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Accueil News and events Arkea Ultim Challenge : Ocean Racing and Ecology

Arkea Ultim Challenge : Ocean Racing and Ecology

The Arkea Ultim Challenge, which set off from Brest on the 7 January, drew crowds to the village set up for the occasion and at the start. With its clean village and a stand to raise awareness of marine pollution, the race is committed to the environment and ecology. But that's not all! The six competing skippers will have to avoid certain areas that are off-limits to sailing: cetacean protection zones. Come aboard with us to find out why this new measure is particularly important for the ecology and the world of ocean racing.

Cetacean protection zones

The keenest observers following the Arkea Ultim Challenge will have noticed on the race map that certain zones are off-limits to sailing.

These zones are designed to protect cetaceans, and the six skippers taking part in the race are forbidden to cross them - a first in the history of ocean racing!

There are 6 off-limits areas on the route of this round-the-world voyage, and they have been defined by the Share the Ocean scientific consortium. They are breeding and feeding grounds for cetaceans, as well as busy passages on the migratory routes. They are located in the Azores, the Canaries, off Cape Verde, the Cape of Good Hope, east of Kerguelen Island and Cape Horn.

The aim of the race directors is twofold:

  • Protecting marine megafauna, which is essential to the proper functioning of ecosystems and the maintenance of biodiversity.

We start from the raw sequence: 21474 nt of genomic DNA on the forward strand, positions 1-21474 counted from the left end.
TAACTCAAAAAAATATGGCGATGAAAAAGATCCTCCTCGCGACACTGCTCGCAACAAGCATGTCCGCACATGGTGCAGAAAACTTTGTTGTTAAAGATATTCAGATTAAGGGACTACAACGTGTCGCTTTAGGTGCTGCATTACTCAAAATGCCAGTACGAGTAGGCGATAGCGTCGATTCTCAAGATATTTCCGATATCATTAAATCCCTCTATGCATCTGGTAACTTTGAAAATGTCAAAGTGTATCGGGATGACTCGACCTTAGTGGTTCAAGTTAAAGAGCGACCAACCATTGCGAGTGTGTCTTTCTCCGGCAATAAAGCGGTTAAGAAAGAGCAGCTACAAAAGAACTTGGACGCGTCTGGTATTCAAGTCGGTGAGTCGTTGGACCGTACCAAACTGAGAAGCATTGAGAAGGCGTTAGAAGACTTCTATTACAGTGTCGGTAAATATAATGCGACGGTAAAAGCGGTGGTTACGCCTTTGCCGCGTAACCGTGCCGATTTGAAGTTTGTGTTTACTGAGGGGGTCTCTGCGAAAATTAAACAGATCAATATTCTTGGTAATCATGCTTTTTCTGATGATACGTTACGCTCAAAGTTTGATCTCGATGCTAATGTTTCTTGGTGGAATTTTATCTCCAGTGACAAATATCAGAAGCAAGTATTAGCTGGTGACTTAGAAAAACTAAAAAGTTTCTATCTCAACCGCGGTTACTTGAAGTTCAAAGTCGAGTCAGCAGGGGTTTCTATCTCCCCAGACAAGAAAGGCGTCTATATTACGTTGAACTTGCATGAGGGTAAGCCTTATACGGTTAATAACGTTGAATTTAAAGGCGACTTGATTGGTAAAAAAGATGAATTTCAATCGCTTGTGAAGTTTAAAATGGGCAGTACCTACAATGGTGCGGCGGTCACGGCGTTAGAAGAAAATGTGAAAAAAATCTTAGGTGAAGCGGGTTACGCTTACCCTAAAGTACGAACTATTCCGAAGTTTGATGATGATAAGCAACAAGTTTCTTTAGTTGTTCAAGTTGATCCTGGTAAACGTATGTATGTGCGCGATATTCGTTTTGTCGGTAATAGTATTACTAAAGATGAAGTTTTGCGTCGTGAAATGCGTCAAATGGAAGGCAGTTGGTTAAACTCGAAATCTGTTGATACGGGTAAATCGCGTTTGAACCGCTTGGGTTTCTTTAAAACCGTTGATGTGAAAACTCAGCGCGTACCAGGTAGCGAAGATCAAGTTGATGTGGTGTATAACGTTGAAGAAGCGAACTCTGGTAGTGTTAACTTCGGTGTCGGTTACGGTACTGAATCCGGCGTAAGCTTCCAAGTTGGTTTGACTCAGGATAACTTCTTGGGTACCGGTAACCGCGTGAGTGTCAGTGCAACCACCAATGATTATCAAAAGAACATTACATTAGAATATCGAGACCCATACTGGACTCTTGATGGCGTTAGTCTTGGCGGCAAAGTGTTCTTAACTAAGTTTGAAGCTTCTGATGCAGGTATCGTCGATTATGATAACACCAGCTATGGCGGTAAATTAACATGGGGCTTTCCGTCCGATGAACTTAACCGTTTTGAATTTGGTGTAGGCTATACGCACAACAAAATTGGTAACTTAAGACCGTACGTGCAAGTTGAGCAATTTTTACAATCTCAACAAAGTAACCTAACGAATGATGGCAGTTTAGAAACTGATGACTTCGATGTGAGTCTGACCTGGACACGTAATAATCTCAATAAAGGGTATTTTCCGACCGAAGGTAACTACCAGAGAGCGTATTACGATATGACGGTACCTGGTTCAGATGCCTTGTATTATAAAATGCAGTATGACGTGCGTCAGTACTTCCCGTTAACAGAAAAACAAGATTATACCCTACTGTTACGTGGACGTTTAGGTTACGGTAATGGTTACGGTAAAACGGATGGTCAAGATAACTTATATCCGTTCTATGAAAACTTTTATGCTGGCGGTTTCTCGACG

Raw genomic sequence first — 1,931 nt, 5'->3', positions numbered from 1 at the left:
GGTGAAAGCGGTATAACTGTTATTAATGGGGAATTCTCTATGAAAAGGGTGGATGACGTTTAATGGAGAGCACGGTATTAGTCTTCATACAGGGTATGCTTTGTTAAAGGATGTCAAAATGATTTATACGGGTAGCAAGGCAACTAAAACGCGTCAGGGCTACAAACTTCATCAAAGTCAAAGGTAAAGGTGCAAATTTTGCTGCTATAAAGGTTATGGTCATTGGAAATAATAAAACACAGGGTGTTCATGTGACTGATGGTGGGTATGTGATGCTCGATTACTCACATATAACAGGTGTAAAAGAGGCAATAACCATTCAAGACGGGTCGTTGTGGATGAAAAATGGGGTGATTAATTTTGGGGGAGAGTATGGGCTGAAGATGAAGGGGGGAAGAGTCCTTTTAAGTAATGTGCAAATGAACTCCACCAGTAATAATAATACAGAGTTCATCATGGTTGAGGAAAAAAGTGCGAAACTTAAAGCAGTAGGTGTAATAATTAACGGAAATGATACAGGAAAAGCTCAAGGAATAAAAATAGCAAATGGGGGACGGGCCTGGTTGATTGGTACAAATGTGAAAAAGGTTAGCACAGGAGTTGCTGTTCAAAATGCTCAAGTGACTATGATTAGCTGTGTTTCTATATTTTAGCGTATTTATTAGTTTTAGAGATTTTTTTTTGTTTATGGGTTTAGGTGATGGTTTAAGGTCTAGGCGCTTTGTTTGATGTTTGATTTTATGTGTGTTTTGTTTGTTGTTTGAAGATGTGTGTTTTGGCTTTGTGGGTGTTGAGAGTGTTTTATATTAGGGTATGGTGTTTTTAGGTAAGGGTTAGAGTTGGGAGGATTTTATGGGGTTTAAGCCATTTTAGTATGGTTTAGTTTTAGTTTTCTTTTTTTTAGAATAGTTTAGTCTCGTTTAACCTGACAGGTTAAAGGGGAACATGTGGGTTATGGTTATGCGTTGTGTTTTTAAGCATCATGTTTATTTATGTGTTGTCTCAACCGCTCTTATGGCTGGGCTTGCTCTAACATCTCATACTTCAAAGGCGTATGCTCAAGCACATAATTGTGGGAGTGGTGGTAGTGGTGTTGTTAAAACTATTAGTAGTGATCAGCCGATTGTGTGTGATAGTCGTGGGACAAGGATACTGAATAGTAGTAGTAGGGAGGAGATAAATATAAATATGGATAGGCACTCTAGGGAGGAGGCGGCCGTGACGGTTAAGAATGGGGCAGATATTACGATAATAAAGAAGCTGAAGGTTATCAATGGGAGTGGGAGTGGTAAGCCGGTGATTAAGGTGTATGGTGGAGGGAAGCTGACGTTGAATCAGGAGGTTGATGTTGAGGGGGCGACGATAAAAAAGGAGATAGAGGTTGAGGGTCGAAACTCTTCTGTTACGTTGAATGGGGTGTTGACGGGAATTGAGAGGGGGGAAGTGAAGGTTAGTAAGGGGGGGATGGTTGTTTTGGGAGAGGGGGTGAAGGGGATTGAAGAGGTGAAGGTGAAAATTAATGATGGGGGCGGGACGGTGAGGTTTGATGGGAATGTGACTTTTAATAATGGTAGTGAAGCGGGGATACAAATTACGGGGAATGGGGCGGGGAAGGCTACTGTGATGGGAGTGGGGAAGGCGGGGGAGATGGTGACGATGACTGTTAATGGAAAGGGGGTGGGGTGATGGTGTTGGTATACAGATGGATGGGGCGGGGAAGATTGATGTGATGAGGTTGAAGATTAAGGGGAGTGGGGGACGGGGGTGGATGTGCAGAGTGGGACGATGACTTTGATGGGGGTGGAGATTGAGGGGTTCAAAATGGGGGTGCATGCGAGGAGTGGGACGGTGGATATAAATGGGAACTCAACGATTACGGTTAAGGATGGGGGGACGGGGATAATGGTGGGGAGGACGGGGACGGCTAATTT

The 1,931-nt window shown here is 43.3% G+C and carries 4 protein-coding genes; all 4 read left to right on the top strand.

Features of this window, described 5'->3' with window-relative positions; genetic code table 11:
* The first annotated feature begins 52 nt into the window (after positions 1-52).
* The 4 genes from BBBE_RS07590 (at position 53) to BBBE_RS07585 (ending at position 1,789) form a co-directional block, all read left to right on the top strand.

• Reduce the risk of collisions between racing boats and cetaceans. In this way, the Arkea Ultim Challenge enhances the safety of skippers at sea, and reduces the risk of injury or death to an animal.

The trimarans are equipped with devices that emit noises at frequencies that keep animals away, but they are not 100% effective and the risk of collision remains high. Defining zones that skippers will not be able to cross is therefore a very good thing.

Depending on the region and the season, cetacean protection zones are home to blue whales, killer whales, dolphins, sperm whales, pilot whales and southern right whales, which can be up to 18 metres long.

Ocean racing and ecology: tomorrow's challenge?

Sailing is a sport with a very clean, green image. There's nothing sweeter than moving with the wind.

But the reality is quite different. The carbon impact of boat building and the logistics of ocean racing events is significant.

But awareness is growing in front of the collapse of biodiversity and climate change. As a result, Stanislas Thuret has decided to retire from ocean racing in 2023: "The climate emergency and the collapse of biodiversity are incompatible with the way we live ocean racing and competition." He adds that he no longer wants "unlimited competition in terms of performance".

This sailor is also one of the people behind the La Vague collective, whose mission is to change sailing practices to limit their ecological impact.

The cetacean protection zones in the Arkea Ultim Challenge illustrate a growing desire to do the right thing and a desire to move the boundaries in the world of ocean racing. What's even more interesting is that this desire comes from within, and from people who know this field very well, like the La Vague collective.

In a world that is always looking to break speed records and outdo itself from a technological point of view, the challenges of tomorrow will certainly be just as ecological, with perhaps a winner whose carbon footprint from the construction of the boat to the race would be taken into account.

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